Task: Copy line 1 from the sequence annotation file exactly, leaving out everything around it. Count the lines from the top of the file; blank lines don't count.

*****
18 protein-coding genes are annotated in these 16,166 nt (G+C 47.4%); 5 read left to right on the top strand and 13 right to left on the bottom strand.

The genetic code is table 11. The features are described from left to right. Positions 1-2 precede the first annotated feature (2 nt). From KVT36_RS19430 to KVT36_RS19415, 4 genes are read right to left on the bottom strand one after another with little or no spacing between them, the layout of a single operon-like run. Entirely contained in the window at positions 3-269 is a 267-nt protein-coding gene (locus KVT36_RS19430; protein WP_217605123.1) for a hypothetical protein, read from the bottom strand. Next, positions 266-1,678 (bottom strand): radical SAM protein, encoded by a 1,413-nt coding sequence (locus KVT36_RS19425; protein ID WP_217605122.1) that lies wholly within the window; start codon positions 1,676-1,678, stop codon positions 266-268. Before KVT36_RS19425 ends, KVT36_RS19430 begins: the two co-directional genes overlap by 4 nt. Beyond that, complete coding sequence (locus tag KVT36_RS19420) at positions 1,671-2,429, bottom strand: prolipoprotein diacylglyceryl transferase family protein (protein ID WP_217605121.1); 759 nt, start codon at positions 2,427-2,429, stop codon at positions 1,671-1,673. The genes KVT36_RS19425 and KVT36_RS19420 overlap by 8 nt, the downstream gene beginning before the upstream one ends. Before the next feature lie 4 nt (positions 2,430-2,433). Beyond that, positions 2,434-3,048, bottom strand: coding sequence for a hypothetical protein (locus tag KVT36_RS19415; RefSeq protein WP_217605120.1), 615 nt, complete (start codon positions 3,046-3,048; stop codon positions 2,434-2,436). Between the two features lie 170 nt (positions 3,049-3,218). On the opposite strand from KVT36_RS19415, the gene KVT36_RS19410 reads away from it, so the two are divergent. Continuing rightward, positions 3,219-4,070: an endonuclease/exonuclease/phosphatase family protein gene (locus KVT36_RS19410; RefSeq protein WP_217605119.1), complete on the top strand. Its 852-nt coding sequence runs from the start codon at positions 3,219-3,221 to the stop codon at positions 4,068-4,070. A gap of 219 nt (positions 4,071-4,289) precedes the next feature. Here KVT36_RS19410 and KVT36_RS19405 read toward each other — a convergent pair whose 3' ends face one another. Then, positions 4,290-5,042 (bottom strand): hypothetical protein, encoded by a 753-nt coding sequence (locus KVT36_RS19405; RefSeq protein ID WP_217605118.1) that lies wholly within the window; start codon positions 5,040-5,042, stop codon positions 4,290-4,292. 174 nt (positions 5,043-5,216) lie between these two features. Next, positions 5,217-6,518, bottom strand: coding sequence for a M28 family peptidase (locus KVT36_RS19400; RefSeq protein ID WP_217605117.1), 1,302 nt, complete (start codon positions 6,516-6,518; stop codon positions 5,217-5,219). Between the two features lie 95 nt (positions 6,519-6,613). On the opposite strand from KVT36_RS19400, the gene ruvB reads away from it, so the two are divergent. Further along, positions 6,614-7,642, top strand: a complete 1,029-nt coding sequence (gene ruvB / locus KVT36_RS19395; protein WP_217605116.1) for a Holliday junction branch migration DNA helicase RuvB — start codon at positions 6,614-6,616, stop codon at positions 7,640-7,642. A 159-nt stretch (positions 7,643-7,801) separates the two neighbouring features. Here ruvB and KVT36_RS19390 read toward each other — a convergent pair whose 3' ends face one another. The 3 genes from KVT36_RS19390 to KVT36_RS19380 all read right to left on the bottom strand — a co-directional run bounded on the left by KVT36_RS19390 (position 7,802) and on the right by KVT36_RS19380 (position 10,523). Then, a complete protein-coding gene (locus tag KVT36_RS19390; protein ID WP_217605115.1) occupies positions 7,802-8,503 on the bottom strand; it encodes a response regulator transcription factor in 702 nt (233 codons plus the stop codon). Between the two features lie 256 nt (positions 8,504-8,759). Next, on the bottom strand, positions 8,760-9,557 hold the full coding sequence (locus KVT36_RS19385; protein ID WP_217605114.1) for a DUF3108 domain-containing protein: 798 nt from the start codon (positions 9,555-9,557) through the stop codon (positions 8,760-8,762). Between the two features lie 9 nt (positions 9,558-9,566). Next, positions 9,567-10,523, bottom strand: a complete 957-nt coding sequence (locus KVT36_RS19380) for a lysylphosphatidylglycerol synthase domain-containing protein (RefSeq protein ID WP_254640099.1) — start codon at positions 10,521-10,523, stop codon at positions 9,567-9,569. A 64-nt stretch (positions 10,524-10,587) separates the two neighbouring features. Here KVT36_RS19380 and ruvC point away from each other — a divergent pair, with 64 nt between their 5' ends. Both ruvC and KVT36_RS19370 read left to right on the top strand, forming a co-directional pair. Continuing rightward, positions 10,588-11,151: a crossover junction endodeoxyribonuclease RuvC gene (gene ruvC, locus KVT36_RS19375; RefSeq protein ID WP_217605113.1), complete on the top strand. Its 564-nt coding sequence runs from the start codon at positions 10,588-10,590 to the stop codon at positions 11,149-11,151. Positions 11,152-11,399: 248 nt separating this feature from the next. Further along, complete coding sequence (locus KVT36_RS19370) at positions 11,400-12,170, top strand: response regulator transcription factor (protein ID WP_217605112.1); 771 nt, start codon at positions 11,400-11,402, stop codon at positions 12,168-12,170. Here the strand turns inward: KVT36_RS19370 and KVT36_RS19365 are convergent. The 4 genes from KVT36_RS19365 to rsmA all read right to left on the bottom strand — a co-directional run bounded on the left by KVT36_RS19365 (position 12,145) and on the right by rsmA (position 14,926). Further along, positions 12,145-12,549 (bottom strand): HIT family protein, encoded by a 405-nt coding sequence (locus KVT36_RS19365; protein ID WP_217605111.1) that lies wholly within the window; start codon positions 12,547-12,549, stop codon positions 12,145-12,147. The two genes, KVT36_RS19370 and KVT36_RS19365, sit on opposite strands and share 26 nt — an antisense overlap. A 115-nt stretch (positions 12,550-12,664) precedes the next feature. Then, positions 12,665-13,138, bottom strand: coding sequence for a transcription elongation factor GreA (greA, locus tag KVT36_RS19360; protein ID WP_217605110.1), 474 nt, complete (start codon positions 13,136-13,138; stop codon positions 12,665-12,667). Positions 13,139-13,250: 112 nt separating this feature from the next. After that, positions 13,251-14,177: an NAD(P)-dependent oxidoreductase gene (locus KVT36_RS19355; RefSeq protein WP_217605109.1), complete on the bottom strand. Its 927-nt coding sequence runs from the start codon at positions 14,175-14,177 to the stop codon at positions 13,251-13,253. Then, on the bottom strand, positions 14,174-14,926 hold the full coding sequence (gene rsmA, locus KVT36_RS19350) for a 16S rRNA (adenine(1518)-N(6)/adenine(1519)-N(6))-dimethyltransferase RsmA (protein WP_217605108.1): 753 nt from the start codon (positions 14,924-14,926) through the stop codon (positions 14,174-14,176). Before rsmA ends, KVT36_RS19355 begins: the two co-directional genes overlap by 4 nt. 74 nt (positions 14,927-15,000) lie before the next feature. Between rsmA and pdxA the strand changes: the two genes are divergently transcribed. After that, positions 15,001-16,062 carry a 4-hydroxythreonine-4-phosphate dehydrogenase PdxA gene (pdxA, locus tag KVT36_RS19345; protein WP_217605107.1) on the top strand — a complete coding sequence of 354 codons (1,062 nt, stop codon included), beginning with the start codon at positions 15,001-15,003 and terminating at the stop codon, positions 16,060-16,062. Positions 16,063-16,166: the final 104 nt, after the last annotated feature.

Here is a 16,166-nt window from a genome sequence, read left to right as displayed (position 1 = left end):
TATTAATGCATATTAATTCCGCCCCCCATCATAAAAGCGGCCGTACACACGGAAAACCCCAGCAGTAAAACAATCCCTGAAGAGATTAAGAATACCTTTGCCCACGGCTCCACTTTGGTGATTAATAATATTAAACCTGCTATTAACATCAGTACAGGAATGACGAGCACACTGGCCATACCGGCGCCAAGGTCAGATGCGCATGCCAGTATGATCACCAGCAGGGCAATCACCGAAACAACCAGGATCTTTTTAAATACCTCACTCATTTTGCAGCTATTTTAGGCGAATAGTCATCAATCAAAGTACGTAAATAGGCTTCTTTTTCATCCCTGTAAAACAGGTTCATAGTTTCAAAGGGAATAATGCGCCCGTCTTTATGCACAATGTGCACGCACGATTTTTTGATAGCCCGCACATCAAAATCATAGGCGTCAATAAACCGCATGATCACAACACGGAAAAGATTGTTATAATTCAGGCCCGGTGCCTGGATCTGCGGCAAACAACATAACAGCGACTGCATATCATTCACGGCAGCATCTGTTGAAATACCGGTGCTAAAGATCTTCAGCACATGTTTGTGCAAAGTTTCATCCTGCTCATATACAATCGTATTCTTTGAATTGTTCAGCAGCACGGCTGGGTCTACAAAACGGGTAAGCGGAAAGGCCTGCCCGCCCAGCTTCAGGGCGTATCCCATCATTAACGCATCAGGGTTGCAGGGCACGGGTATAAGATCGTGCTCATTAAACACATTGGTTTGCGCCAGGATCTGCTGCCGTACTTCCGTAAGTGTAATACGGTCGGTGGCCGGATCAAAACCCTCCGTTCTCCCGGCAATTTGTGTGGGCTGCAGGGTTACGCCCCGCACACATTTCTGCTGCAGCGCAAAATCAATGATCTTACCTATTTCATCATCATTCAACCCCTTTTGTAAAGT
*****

18 protein-coding genes are annotated in these 16,166 nt (G+C 47.4%); 5 read left to right on the top strand and 13 right to left on the bottom strand.